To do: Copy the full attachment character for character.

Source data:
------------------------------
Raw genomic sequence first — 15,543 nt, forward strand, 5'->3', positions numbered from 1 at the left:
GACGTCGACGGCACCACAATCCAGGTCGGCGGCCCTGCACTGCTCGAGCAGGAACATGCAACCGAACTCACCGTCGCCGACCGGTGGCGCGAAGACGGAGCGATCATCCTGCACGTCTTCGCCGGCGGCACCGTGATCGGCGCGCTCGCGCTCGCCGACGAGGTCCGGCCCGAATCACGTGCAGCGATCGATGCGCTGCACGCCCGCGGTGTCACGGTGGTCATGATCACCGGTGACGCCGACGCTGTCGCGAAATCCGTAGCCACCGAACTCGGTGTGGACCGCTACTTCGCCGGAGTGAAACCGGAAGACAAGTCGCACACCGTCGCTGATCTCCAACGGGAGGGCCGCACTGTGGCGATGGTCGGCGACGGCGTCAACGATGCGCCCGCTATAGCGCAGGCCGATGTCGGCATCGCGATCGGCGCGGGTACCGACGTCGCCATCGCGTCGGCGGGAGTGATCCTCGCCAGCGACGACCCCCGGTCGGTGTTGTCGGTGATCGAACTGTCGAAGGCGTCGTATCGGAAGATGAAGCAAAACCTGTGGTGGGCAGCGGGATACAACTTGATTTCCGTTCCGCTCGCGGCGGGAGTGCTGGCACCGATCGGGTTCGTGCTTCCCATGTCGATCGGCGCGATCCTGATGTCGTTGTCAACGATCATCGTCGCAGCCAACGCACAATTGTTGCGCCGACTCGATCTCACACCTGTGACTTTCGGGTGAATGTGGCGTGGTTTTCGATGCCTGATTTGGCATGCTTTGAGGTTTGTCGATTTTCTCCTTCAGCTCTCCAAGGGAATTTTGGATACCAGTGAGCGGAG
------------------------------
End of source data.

Raw genomic sequence first — 15,543 nt, forward strand, 5'->3', positions numbered from 1 at the left:
GACGTCGACGGCACCACAATCCAGGTCGGCGGCCCTGCACTGCTCGAGCAGGAACATGCAACCGAACTCACCGTCGCCGACCGGTGGCGCGAAGACGGAGCGATCATCCTGCACGTCTTCGCCGGCGGCACCGTGATCGGCGCGCTCGCGCTCGCCGACGAGGTCCGGCCCGAATCACGTGCAGCGATCGATGCGCTGCACGCCCGCGGTGTCACGGTGGTCATGATCACCGGTGACGCCGACGCTGTCGCGAAATCCGTAGCCACCGAACTCGGTGTGGACCGCTACTTCGCCGGAGTGAAACCGGAAGACAAGTCGCACACCGTCGCTGATCTCCAACGGGAGGGCCGCACTGTGGCGATGGTCGGCGACGGCGTCAACGATGCGCCCGCTATAGCGCAGGCCGATGTCGGCATCGCGATCGGCGCGGGTACCGACGTCGCCATCGCGTCGGCGGGAGTGATCCTCGCCAGCGACGACCCCCGGTCGGTGTTGTCGGTGATCGAACTGTCGAAGGCGTCGTATCGGAAGATGAAGCAAAACCTGTGGTGGGCAGCGGGATACAACTTGATTTCCGTTCCGCTCGCGGCGGGAGTGCTGGCACCGATCGGGTTCGTGCTTCCCATGTCGATCGGCGCGATCCTGATGTCGTTGTCAACGATCATCGTCGCAGCCAACGCACAATTGTTGCGCCGACTCGATCTCACACCTGTGACTTTCGGGTGAATGTGGCGTGGTTTTCGATGCCTGATTTGGCATGCTTTGAGGTTTGTCGATTTTCTCCTTCAGCTCTCCAAGGGAATTTTGGATACCAGTGAGCGGAG